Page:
“True, if I was applying directly to the management. However, I was aware that the doorman services had been outsourced to a security company. I challenged the owner of that company, a mixed martial artist of some renown, to a cage match. When I lost to him, he offered me the opportunity to work off my debt, as he had an unexpected opening when one of his employees had quit without notice. In reality, I had arranged for the employee to receive an apparently winning lottery ticket. When he determines that it is not legitimate, he will no doubt retract his resignation.”
“I see. You said that he beat you?”
“Actually, Watson, I said that I had lost to him, and that is a significant difference. If I had defeated him, he would have won a bet, but seen no reason to place me here. Putting on a good show, but eventually allowing him to secure the upper hand, it was only logical that he would want to use me to fill the vacancy.”
“Wasn’t he angry that you didn’t pay him the money?’
“I would say he was more amused. He appreciated my nerve. I was aware that he himself had been a former grifter, and had risen from unfortunate circumstances. I calculated that he would see in me a kindred spirit.”
“For the first two nights, I observed my client coming and going about her business, as well as all of the other people who came in and out of the building. She was in the habit of walking to the Starbucks on the corner each evening to enjoy a latte and work on her laptop. Tonight, she did not emerge. Sensing that the game was afoot, I messaged you at that time to join me. You did not disappoint me, and we now find ourselves beginning the next stage of the journey. Look around, Watson: what can you deduce from the apartment?”
Although I knew that Holmes’ keen powers of observation had already taken in more details than I could catalogue in a week, I knew also that he found it useful for me to state my observations. There were times as well that his focus on minutiae might make him miss something that would stand out to a more casual observer.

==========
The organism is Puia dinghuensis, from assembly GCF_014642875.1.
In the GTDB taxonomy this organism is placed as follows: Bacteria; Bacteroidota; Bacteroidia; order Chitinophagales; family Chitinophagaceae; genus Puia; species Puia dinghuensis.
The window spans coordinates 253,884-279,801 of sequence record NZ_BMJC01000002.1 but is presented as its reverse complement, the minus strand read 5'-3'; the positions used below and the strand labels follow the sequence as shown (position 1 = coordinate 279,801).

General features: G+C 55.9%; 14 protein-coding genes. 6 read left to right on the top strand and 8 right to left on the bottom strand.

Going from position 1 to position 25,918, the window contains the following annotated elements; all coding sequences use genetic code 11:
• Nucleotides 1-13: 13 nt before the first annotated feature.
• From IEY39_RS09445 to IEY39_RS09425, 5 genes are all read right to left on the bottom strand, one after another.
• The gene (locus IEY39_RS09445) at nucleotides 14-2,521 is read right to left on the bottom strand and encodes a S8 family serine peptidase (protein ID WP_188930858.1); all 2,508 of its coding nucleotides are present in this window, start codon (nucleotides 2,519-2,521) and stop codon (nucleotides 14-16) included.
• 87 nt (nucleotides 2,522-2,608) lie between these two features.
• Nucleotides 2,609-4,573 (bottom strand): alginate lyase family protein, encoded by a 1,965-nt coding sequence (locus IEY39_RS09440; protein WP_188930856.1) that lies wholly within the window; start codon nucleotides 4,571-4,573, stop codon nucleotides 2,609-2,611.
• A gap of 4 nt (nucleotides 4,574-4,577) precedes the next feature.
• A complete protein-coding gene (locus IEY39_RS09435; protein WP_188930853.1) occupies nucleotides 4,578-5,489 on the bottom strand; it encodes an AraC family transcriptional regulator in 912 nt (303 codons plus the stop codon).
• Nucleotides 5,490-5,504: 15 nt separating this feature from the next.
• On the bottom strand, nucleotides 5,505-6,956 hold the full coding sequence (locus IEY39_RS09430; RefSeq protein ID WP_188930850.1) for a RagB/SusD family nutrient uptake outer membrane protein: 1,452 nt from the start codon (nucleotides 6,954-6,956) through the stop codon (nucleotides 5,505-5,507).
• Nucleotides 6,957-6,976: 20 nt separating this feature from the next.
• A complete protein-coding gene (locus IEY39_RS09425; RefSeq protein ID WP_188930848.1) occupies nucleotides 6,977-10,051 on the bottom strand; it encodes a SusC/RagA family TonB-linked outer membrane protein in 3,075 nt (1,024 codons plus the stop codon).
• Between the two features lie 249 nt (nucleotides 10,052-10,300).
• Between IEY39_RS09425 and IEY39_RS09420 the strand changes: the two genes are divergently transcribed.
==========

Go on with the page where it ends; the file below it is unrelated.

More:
“I should say there is only one resident, who from what you have told me, would be your client.”
“What leads you to that conclusion?
“I see only one end table next to the sofa, and the throw pillow there seems more worn than the one at the other end.”
“That was my thought as well. If you glance into the bathroom, which you can see through that open door, you will notice that there is only one sink. There is also one toothbrush, laying on the vanity. While it is possible that a second toothbrush is within the medicine cabinet, I agree with your supposition. What else?”
“Is the apartment as you had found it?”
“When I entered it with you, it was my first time as well. I waited for your arrival, so that we might apply both of our intellects to this first assessment.”
“Well, the door was open. That indicates to me that the tenant left in a hurry, or was distracted in some manner.”
“The evidence indicates more than mere distraction, Watson. I’m sure you have noticed the foot impressions in the carpet. In addition to yours and mine, there are three sets between the door to the sofa. These represent a bare foot, and based on the size and the ratio of the length to width, they are those of a female approximately 5′ 8” in height: the same as my client, and I presume they are hers. These drips of water accompanying them indicate that she may have answered the door after a shower…you can see that the bathroom mirror still retains some of the fogging effect.
This second set is that of a man’s shoe, specifically, a Bristol Wingtip from Pangaea’s No Bull line, size 11. The third set shows the same man’s shoe. As you can see, though, the impression is about 75% again as deep. This leads to the conclusion that the man was carrying something when he exited.”
“Right again! You no doubt noticed that black square scuff mark on the doorframe as we entered, about at your eye level While I have not taken measurements, I would wager that we will find a matching heelprint coming from the bedroom to the sofa. There is no doubt that as he carried my client from the room, her heel marred the door in that fashion. The fact that there are no other signs of struggle suggests that she was not resisting at the time.”
“That is a reasonable conclusion.”
“Good heavens! We must rescue her!”
“And I intend to go after her, my friend. However, her best interests will not be served by rushing about blindly before we have ascertained all of the facts available to us. Look at the table, Watson. You have failed to mention the most important clue of all, the one that may prove the key to the entire problem.”
I glanced at the piece of furniture Holmes indicated. There, laying face up and with its cover open, was a Kindle.
To be continued…in Doctor Watson’s blog: A Kindle Abandoned, Chapter 3.
This post by Bufo Calvin originally appeared in the I Love My Kindle blog.